Days of Heaven (1978)

days of heaven poster 1978 movie
9.5 Overall Score
Story: 9/10
Acting: 9/10
Visuals: 10/10

Great looking movie

Low key story might not work for everyone

Movie Info

Movie Name:  Days of Heaven

Studio:  Paramount Pictures

Genre(s):   Drama

Release Date(s):  October 6, 1978

MPAA Rating:   PG

days of heaven brooke adams richard gere

Hey…I have a fantastic idea…trust me, nothing will go wrong

Bill (Richard Gere), his girlfriend Abby (Brooke Adams), and his young sister Linda (Linda Manz) are on the run after Bill accidentally killed his foreman in a fight in Chicago.  Hiding out on a wheat farm in Texas and posing as brother and sister, Bill sees potential financial gain when the ailing young farmer (Sam Shepard) takes an interest in Abby.  Encouraging her to begin a relationship, Bill learns that playing with hearts could be a dangerous game.

Written and directed by Terrence Malick, Days of Heaven is a romantic drama.  Following Malick’s Badlands in 1973, The film was received with mixed reviews upon its release and a poor box office return.  Since its release, the film has gained critical acclaim and often is classified as one of the “Best Of” from the time period.  The movie won an Academy Award for Best Cinematography with nominations for Best Costume Design, Best Sound, and Best Original Score.  Criterion released a remastered version of the film (Criterion #409), and it was selected for preservation in the National Film Registry by the Library of Congress in 2007.

days of heaven wheat fields linda manz

Just letting you know, lady…some bad crap’s going to go down

I had heard positive things about Days of Heaven, but never sought it out.  I love Badlands and Days of Heaven was Malik’s follow-up to the film.  Having finally seen Days of Heaven, I wish I had seen it earlier.

Days of Heaven is a rather simple film on the surface.  The plot of the film isn’t very deep:  a con artist has his girlfriend try to fleece a sick farmer, but the girl falls for the farmer leading to tragedy.  Despite this, there are nuances in the story that combine with strong acting to make it a good story.  The film is narrated by the young Linda who is more innocent but still already cynical toward the world which leads to an almost outsider perspective of events.

The cast is good.  Richard Gere is believable as the brash Bill who has a violent temper that frequently gets out of hand.  Brooke Adams is able to be both sympathetic when she is falling for Sam Shepherd but also cold enough to be seen as a survivor at the end.  Linda Manz beat out a lot of child stars at the time for the role and her freshness helps make her almost the opposite of Sam Shepherd wants to believe his romance is pure and real.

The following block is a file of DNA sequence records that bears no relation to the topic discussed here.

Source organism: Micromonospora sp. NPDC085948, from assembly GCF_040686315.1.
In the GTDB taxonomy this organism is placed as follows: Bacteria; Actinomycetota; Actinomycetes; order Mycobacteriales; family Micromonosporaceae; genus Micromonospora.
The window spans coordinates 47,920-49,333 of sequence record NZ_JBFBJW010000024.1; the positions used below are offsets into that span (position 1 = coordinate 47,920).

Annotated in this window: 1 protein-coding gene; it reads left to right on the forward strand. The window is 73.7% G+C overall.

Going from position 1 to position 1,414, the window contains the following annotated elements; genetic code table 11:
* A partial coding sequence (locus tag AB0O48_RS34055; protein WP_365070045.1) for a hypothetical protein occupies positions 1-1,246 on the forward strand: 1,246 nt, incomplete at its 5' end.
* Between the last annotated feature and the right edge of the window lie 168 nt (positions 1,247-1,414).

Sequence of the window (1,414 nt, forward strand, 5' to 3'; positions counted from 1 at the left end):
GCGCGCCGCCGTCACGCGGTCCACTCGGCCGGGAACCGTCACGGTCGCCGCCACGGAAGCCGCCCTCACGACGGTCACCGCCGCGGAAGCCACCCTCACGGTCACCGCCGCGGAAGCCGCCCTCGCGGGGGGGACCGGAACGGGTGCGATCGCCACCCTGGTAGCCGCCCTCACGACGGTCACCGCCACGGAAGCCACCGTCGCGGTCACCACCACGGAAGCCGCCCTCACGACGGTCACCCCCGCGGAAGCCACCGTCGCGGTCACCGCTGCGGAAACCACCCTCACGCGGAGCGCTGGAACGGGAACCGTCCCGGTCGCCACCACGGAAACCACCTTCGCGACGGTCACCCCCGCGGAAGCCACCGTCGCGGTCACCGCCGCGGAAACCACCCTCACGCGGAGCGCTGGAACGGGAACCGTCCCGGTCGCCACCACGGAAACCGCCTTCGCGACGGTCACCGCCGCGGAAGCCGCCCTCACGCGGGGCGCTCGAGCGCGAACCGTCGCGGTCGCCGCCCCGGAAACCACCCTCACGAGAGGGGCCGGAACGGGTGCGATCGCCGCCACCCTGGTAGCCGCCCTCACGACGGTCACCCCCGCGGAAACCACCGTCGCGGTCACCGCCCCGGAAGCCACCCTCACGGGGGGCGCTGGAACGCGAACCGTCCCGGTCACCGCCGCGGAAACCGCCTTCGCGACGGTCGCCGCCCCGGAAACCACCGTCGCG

days of heaven richard gere locust swarm

Problems of Biblical proportions…

The visuals of Days of Heaven really soar.  The cinematography brings the lush land to life (though it doesn’t look much like Texas…it was shot in Canada).  Malick shot most of the movie during the “golden hour” which is a photography term for the light occurring right before sunset and right before sunrise.  The basis for the house was The House by the Railroad painting by Edward Hopper which also inspired the Psycho house in Hitchock’s masterpiece.  Scenes like the fire and the locust plague really make this feel like a pastoral painting and give it a real art feel.

Days of Heaven impressed me.  The storybook type tale worked for me especially with the narration by a younger character which gave it a bit of a To Kill a Mockingbird feel at points.  This combines with a strong cast and fantastic visuals which help propel the movie to greatness.  Days of Heaven is a film that should be sought out.  Malick did not return to directing until twenty years later with The Thin Red Line in 1998.

Author: JPRoscoe View all posts by
Follow me on Twitter/Instagram/Letterboxd @JPRoscoe76! Loves all things pop-culture especially if it has a bit of a counter-culture twist. Plays video games (basically from the start when a neighbor brought home an Atari 2600), comic loving (for almost 30 years), and a true critic of movies. Enjoys the art house but also isn't afraid to let in one or two popular movies at the same time.

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